In another interview transcribed in Newtown Alive!, Thomas describes the items Moore’s had in stock when she was running the place

“We had all kind of fruits and vegetables, just everything… Fresh cheese, cracklings that you’d have to weigh, the two-for-a penny cookies that you had – everything.”

Today, the structure of Moore’s Grocery Store remains the same but the business itself has been altered completely. The array of produce Thomas describes is out of sight, out of mind, replaced by convenience store finds: chips, individually-wrapped cakes, soda and beer.

Half of one aisle is dedicated to a fair selection of dry ingredients – rice, sugar, flour – and canned goods (mostly soups). But not an apple or orange can be found today in Moore’s Grocery. Nevertheless, the store accepts EBT cards and SNAP.

“This community is built on social dollars so we’re gonna cater to the people on these programs where they can save money and eat healthier and live better,” Shabazz claimed. “We don’t have no sodas, we don’t have beer, we don’t sell cigarettes.”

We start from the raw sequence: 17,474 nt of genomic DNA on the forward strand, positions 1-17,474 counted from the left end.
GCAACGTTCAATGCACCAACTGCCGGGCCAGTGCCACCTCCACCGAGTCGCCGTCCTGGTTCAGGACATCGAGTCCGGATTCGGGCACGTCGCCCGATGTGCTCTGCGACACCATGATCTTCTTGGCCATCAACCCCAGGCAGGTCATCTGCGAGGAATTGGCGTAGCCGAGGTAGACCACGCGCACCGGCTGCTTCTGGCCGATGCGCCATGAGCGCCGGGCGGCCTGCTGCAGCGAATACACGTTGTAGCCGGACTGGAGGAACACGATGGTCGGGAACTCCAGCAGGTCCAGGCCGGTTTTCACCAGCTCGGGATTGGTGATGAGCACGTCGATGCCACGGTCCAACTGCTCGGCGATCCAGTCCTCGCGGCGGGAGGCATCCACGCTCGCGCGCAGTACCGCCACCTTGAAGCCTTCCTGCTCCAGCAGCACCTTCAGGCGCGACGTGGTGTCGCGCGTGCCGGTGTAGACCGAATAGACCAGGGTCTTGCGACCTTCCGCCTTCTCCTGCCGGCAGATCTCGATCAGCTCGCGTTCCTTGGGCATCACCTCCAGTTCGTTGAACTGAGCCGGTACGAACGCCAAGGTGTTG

Where gardens used to grow

Fifty years ago – give or take – Newtown was a gem of prosperity in a time where Sarasota was nearly all dirt roads.

Many people who grew up in the area still paint an idyllic picture of old Newtown, where everything one needed was in their backyard. A literal example of this is the abundance of home gardens that used to grow in Newtown homes.

“Practically every house that you would go by or visit had some kind of little garden out back or on the side,” Dorothye Smith, a Newtown Historian, recounts. “With greens, okra, tomatoes, and flowers – blooming flowers – and maybe you notice some of that, pass by certain homes and you see blooming flowers. That’s a continuation of what started back a long time ago.”